Cordelia Guercio-Job, 43, lost her uncle in 2016, though not at the hands of police. Guercio-Job, like the other women, has been sent from pillar to post by police officers and has yet to find justice.
Members of the #NotInMyCommunity group have offered support to the Julies family and said they will continue to fight for justice. They’ve also been going to court to support each other.
“We are hurt. The frustration you are seeing is a build-up from over the years. The cops, to an extent, are abusive in the way they address us and in the way they treat us. The unresolved murders, the dockets that go missing, the police who drag their feet when investigating. It’s as if we don’t matter. The anger has been there; this just exploded the whole situation. It was like a volcano waiting to erupt and this was the icing on the cake,” Guercio-Job said.
“This group brought a sense of home. Before, you felt alone, but this group has changed that. We are appealing for more people to join us,” Guercio-Job said.
While Extension 1 and 3 are said to be the worst areas in terms of drugs and shootings, Extension 7 is where it’s said children can still freely play in the streets and walk to shops without fear.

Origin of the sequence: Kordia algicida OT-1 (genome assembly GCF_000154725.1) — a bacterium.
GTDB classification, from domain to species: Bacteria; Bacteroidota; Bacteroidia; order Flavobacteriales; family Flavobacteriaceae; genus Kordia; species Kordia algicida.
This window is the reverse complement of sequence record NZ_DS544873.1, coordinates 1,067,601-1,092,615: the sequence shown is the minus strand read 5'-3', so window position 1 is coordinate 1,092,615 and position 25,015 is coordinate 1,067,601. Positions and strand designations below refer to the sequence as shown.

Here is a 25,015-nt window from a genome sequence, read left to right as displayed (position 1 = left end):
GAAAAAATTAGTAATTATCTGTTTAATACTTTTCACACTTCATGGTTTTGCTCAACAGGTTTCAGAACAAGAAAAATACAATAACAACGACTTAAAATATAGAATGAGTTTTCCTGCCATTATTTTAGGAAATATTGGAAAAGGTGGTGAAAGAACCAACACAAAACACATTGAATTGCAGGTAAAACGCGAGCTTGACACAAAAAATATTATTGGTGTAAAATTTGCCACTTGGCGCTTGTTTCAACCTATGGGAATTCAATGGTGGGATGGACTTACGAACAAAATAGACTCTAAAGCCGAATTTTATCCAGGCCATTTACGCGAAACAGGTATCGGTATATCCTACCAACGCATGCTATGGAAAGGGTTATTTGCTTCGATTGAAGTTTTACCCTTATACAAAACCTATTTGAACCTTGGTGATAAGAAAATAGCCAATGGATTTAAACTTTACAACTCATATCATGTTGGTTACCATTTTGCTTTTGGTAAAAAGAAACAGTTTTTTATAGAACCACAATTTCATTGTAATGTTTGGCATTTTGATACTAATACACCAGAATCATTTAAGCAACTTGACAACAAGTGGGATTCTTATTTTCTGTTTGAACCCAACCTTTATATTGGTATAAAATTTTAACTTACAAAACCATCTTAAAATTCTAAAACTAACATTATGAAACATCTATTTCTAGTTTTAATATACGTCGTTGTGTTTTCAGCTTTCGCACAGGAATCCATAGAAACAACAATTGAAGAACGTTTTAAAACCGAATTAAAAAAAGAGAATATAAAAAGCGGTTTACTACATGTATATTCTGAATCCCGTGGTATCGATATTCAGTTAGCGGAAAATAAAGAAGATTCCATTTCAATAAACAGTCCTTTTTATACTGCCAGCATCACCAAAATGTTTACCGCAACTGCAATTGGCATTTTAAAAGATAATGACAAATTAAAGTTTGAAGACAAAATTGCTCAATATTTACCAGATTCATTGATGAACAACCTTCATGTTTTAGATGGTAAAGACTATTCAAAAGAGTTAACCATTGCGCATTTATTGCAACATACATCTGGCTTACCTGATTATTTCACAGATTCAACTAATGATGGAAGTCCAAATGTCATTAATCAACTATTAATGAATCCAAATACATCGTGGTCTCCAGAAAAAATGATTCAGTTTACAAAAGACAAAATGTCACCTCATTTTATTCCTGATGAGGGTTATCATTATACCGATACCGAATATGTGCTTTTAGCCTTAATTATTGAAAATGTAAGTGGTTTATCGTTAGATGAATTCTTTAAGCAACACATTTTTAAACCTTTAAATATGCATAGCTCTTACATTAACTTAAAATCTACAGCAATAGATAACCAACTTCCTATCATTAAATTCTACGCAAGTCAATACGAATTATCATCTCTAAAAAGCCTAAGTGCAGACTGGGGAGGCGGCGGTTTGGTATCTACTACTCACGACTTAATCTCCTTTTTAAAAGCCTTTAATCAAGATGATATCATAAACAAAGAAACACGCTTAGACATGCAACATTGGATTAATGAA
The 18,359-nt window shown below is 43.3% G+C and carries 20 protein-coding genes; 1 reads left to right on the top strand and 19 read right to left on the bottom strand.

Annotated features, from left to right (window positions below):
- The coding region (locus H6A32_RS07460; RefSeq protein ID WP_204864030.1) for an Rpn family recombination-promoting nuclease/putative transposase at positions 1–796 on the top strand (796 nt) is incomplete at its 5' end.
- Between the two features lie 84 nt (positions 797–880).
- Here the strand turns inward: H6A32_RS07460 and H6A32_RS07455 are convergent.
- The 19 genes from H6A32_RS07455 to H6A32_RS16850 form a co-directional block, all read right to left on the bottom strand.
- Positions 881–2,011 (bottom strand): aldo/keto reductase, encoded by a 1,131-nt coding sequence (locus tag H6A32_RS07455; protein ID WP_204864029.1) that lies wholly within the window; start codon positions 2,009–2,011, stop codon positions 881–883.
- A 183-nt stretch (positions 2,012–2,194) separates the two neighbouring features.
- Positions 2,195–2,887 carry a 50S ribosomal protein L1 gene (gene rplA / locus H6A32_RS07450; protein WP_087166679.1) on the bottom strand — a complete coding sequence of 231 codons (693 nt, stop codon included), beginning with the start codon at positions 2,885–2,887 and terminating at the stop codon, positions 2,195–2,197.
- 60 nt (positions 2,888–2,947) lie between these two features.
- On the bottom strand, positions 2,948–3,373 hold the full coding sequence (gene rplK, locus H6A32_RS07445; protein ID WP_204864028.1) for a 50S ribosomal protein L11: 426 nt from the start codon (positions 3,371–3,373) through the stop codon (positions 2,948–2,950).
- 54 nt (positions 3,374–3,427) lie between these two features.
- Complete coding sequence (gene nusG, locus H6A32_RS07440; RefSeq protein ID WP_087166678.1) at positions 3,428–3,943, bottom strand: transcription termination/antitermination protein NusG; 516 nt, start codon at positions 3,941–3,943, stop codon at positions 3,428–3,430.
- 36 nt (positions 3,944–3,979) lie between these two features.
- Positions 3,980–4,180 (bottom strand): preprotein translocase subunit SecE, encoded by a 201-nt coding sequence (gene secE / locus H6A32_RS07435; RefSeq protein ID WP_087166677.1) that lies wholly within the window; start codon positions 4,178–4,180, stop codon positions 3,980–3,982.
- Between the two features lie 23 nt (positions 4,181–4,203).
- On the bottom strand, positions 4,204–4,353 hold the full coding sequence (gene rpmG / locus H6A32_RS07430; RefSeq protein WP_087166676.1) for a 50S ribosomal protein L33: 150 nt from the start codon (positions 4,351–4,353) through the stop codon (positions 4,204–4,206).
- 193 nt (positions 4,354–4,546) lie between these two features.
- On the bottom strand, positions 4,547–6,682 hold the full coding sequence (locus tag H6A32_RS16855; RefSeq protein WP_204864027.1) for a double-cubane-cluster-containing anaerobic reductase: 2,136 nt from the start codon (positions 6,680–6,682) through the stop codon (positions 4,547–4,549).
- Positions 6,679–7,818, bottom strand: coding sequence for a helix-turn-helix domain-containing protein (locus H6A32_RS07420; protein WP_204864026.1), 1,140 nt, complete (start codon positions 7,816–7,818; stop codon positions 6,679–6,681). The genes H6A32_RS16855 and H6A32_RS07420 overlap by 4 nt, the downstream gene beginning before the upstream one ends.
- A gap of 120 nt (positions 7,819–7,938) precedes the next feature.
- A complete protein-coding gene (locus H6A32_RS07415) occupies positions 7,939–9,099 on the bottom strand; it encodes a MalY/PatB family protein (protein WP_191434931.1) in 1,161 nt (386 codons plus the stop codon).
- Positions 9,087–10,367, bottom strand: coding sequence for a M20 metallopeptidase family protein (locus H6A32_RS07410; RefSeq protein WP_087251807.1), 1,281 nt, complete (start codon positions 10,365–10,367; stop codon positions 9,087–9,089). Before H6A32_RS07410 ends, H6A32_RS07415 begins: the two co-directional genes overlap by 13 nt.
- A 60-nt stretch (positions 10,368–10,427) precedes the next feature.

In Extension 9, opposite the stadium, it’s relatively quiet when we meet entrepreneur and author Siboniso Nomgenge, who started a foundation aimed at highlighting the good in Eldorado Park.
The 24-year-old will be releasing a book later this month titled Eldos Game Changers — Inspiring conversations with quality people. Originally from Komani in the Eastern Cape, Nomgenge moved to Eldorado Park at the age of two, raised by a single parent.
When the aspiring filmmaker couldn’t get into university due to lack of funds, he started a small business selling clothing.
Through his brand, Nomgenge Duo (ND), he later launched a foundation to give young people the opportunities he never had. Failing grade 11 didn’t stop him from finishing school, but finances prevented him from studying further. Like many others, Nomgenge almost succumbed to the social ills in Eldorado Park.
“At first I used to drink. It wasn’t extreme, but I was attached to drugs. I realised that I wanted to be a change in the community and keep a clean image. The church made the difference in my life. Every street, every household has a story about a drug addict in the family, whether it’s a close friend, a relative or a neighbour. That’s how extreme it is,” Nomgenge said.
With the help of his church and The Yellow Ribbon Foundation, founded by anti-drug activist Dereleen James, Nomgenge has become a game-changer in a community rife with unemployment, crime and drugs.
When lockdown meant his mother, a domestic worker, couldn’t work, he became the sole breadwinner in the family. By selling clothing and masks, Nomgenge has been supporting his mom. From selling sweets as a young boy to writing a book about inspirational people from Eldorado Park, his dream is to take his clothing brand further.
“There’s a negative stigma about Eldorado Park. It’s always portrayed in a negative light. I wanted to show the positive side. I see my brand as the Nike or Puma of Eldorado Park. My biggest dream is to see ND on a national sport team,” he said.